Rep. Jones stated that his participation in the protests amounted to “standing for those young people … many of whom can’t even vote yet but all of whom are terrified by the continued trend of mass shootings plaguing our state and plaguing this nation.” 

Rep. Johnson said she protested because she felt she had to “raise the voice of the people in my district,” further adding she “did what [she] felt those folks wanted me to do.

She continues: “I did it for the kids in my district, for the kids in my state, for the kids in this community.”

“We broke a House rule because we were fighting for kids who are dying from gun violence and people in our communities who want to see an end to the proliferation of weaponry,” added Rep. Pearson.

In regard to the expulsions, the members of the Tennessee Three are worried about what this might mean for democracy.

Speaking to MSNBC, Rep. Jones said, “This is very unprecedented” and “what the nation is seeing is that we don’t have democracy in Tennessee,” and promised to continue the fight against gun violence. He added “this should sound the alarm across the nation, that we are heading into very dangerous territory.”

Regarding the expulsion of her fellow legislators, Rep. Johnson, who is white, stated “America should be worried,” and added that the reason for the failed motion to expel her (but the two Black lawmakers were expelled) “might have to do with the color of my skin,” according to The Tennessean.

The actions of the Tennessee House of Representatives have been heavily criticized by current and former politicians.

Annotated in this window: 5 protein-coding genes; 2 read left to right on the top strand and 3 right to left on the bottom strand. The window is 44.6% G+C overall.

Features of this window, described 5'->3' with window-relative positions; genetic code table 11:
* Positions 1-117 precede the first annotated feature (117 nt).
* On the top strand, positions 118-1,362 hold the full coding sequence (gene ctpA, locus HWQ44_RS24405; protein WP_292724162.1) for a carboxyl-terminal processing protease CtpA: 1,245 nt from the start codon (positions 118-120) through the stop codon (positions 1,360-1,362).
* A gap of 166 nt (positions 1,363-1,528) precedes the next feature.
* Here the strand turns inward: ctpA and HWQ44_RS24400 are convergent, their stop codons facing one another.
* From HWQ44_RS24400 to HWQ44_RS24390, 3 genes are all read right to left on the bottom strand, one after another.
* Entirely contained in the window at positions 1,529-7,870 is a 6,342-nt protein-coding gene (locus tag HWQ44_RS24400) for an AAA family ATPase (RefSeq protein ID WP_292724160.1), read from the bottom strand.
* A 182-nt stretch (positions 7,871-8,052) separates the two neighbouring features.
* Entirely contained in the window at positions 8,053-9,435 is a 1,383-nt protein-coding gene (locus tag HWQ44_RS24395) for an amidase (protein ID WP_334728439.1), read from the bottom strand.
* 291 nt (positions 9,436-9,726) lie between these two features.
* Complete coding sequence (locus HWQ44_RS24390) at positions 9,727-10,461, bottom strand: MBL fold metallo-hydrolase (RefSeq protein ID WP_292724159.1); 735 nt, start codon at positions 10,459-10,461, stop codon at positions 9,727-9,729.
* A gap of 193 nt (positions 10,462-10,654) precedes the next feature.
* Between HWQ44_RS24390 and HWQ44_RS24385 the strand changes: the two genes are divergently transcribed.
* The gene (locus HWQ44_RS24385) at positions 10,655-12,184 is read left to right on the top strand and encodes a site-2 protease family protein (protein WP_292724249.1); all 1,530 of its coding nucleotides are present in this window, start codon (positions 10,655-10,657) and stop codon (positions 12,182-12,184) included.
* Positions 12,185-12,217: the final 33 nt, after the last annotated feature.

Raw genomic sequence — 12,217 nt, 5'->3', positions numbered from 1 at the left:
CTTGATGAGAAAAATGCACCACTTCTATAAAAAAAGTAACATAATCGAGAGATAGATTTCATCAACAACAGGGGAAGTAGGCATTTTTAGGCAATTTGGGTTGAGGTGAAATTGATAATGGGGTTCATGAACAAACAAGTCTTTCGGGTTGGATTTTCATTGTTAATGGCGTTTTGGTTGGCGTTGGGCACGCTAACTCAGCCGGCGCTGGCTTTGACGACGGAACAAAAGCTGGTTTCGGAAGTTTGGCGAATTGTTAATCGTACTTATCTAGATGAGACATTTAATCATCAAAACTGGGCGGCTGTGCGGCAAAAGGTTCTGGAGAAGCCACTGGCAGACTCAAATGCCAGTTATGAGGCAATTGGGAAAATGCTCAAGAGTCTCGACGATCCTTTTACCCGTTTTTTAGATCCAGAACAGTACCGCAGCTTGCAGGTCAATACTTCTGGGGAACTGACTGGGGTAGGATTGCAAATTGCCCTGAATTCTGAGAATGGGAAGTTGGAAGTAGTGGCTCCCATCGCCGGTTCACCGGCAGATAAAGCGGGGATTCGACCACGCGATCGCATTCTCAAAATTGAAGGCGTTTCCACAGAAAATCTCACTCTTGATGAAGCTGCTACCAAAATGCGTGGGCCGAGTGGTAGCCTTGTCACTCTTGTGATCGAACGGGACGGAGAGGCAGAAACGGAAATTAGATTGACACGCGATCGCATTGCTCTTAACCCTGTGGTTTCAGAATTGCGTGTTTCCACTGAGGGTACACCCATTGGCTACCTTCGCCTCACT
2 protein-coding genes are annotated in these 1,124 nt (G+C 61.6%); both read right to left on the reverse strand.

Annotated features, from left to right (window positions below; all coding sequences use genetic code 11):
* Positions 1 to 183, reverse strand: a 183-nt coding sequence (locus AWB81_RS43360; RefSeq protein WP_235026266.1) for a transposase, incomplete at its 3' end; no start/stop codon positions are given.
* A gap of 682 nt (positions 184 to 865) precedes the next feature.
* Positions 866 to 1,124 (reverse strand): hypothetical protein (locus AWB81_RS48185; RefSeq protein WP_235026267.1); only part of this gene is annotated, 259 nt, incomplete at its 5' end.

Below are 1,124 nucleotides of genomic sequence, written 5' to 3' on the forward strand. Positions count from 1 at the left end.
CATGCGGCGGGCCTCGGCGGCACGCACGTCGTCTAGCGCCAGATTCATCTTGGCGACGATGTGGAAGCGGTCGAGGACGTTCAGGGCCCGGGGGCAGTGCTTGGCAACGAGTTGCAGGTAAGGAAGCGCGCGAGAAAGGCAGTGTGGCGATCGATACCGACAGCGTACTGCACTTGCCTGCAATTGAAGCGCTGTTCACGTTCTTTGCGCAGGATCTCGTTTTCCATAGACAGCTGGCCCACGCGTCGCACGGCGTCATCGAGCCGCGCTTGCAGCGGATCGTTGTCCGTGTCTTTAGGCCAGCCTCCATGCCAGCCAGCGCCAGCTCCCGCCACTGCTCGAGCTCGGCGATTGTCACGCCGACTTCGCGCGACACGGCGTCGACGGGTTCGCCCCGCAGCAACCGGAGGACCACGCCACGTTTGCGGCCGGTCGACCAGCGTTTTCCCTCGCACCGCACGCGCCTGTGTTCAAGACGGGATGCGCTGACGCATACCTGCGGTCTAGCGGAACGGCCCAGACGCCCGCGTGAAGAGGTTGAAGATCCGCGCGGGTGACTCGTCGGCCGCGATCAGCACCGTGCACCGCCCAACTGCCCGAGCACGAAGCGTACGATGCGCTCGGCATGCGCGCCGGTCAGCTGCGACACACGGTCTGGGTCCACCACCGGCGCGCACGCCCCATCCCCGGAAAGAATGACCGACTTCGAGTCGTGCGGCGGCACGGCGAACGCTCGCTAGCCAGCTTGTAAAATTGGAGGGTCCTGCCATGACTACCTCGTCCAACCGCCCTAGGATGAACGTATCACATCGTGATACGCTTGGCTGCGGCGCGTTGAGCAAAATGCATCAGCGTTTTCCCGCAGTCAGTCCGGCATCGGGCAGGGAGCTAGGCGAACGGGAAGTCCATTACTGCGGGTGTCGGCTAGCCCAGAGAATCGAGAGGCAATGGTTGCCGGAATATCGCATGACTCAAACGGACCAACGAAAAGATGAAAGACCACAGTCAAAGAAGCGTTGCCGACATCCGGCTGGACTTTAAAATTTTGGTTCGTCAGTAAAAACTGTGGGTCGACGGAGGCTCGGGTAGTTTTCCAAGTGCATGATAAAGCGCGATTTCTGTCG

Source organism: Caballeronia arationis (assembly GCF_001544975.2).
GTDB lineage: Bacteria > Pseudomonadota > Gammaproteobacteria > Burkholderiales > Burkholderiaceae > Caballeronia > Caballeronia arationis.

President Biden called the actions “shocking, undemocratic, and without precedent” in a tweet April 6. Former President Barack Obama tweeted a similar statement, stating that the lawmakers’ actions are “the latest example of a broader erosion of civility and democratic norms.”

According to the New York Post, the Tennessee Three have been invited to the White House by President Biden, following Vice President Harris’ trip to Nashville to visit the lawmakers.

It is unclear whether the Tennessee House of Representatives had made any attempt to prevent another school shooting from occurring, or introduce any gun control legislation.

About The Author

Julie is a third year at UC Davis majoring in Communications and Psychology with a minor in Philosophy. She hopes to advocate for women's reproductive rights and make the justice system fairer for sexual assault survivors.

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1 Comment

  1. Walter Shwe

    This week’s events are just the latest instance of Republicans seeking to limit democracy. More than 330 bills in state houses across America are designed to restrict voting rights. These bills are rooted in a white nationalism that rejects the principle of equal access to the civic processes and institutions that are the bedrock of American democracy. In Jackson, Mississippi, a Republican-led state legislature has sought to disenfranchise tens of thousands of voters by carving out a space where they are free to appoint judges themselves, subverting the will of tens of thousands of a mostly Black electorate. In Missouri, the majority white Republican Legislature is trying to put St. Louis’ police department under state control.